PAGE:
For smaller rooms and smaller audiences, talk conversationally. For larger rooms and audiences,
amplify your voice (electronically and physically) and your gestures. You want to be sure that
the people in the back of the room hear you, see you and feel you.

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■ Don’t distract your audience with verbal tics and filler words like “um” and “ah.” Record
yourself, and make a note of any verbal tics or filler words that add no meaning or value to your
talk and can distract your audience.

■ Find and rehearse transcripts of online recordings of persuasive speeches. Reflect on their
speed, volume and pitch. Take their speech for a “test drive” and see what works for you.

■ Don’t be alarmed by your musicality; treasure it. As you practice and gain comfort with your
material and your vocal phrasing, you will hear unique inflections, phrasing and pace that works
for you and are pleasing to your audience. Like a musician, practice, and play with your vocals.
Grab attention by raising your voice in a triumphant crescendo or relax into a whisper. Shake out
a list in staccato or slow the tempo down for suspense.

Increase Influence by Improving Body Language

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How people feel about a speaker and their messages is based on more than words and how they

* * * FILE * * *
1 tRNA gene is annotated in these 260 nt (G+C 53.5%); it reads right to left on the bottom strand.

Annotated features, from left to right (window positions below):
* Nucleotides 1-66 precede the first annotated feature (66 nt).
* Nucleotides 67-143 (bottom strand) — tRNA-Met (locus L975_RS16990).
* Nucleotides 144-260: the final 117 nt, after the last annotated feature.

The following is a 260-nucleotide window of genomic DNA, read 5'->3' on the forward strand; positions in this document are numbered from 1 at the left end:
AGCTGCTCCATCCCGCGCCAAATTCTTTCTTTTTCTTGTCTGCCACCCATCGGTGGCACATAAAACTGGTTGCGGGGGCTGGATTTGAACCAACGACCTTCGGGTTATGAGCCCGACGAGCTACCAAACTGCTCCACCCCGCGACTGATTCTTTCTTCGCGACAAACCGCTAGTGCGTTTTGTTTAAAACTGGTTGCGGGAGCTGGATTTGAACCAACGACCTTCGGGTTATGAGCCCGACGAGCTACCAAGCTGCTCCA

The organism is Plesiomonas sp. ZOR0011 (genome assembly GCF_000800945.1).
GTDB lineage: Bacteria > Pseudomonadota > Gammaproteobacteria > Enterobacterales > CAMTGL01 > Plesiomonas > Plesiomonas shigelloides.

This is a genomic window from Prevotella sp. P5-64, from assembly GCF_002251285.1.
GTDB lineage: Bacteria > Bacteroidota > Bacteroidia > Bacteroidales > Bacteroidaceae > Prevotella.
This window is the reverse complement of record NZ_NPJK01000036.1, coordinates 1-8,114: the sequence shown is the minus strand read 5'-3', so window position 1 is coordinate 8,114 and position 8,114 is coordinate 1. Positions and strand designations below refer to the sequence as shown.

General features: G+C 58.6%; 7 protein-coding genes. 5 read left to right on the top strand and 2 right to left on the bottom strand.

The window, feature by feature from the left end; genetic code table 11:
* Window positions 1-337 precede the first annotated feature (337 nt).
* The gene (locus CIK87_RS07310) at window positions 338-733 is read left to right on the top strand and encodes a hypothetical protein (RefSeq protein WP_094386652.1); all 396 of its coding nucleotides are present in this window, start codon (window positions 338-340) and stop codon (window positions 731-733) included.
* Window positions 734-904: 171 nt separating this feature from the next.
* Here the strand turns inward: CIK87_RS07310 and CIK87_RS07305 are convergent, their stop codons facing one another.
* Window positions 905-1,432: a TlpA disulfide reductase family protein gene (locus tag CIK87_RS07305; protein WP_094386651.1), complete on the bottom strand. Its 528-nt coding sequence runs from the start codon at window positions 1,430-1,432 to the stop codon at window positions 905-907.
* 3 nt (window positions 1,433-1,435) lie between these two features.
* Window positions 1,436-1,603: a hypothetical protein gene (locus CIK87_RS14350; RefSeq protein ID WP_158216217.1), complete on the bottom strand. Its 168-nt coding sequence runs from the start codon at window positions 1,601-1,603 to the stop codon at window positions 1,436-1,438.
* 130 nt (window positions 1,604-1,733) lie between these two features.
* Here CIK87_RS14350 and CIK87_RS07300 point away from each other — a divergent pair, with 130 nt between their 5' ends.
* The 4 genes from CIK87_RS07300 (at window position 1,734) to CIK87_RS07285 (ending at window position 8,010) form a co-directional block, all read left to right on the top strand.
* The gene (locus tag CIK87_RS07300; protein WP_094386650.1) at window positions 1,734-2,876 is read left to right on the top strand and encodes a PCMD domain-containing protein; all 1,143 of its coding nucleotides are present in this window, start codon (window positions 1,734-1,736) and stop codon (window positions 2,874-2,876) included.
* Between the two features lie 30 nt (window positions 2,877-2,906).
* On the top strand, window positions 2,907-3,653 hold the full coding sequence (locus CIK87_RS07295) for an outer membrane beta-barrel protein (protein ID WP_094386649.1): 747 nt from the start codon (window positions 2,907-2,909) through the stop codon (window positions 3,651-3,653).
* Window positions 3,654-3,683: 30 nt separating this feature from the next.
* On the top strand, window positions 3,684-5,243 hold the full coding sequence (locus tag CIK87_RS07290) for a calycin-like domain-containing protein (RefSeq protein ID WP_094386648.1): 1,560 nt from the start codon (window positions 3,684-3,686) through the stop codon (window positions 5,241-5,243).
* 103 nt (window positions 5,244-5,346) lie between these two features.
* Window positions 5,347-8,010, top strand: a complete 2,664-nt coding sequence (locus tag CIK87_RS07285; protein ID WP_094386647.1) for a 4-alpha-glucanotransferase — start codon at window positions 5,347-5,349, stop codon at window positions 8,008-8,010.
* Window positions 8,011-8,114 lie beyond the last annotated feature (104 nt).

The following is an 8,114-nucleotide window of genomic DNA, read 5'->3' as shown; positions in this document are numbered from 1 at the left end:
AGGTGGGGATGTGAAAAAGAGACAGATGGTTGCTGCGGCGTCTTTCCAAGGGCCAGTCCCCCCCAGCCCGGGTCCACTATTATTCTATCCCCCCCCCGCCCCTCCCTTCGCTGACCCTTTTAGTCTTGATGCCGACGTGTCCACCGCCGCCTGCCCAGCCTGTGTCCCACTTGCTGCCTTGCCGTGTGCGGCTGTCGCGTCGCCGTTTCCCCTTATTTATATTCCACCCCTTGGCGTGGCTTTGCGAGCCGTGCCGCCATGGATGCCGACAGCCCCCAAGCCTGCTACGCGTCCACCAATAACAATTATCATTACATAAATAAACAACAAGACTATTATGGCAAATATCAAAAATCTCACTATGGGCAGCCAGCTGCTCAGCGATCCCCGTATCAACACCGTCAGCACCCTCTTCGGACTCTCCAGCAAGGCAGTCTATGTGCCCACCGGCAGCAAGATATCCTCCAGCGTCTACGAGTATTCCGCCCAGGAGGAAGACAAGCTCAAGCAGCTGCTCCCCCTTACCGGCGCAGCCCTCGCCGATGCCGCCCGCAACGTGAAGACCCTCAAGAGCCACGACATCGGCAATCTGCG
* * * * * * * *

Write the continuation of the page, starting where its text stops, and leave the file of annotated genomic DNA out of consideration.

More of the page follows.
sound. Studies have shown that, when watching TED Talks, with and without volume, people rate
speakers consistently.14 As we saw earlier, 55% of your message and influence comes from body

Our eyes and minds like movement, and if you don’t move, people will get bored and twitchy. If you
move too much, they’ll get distracted and confused. Many resources are available to help you
develop more presence through body language, including many great TED Talks, and the books
“Presence” (A. Cuddy) and “What Every Body Is Saying” (J. Navarro).

Many methods encourage an outside-in approach, suggesting specific postures, hand gestures and
facial expressions. For some people, this can feel insincere or awkward. An inside-out approach
encourages authenticity and one’s natural movements. Here’s how to start:

■ Demonstrate your confident pose. Imagine a recent moment when you were feeling calm and
confident. Maybe you were addressing your team, coaching your child’s sports team or regaling
a colleague with your latest accomplishment. How were you holding yourself at that moment?
There’s a good chance that your posture is upright, but relaxed. Your hands and gestures are
open and expressive. Identify those comfortable and confident nonverbals that work for you,
practice them and script them into your presentation the way you would your words.

■ Show off your warmth. Regardless of the setting, people expect to like the speaker. Smiling
signals warmth and makes you more likable. Of course, not all situations call for a smile.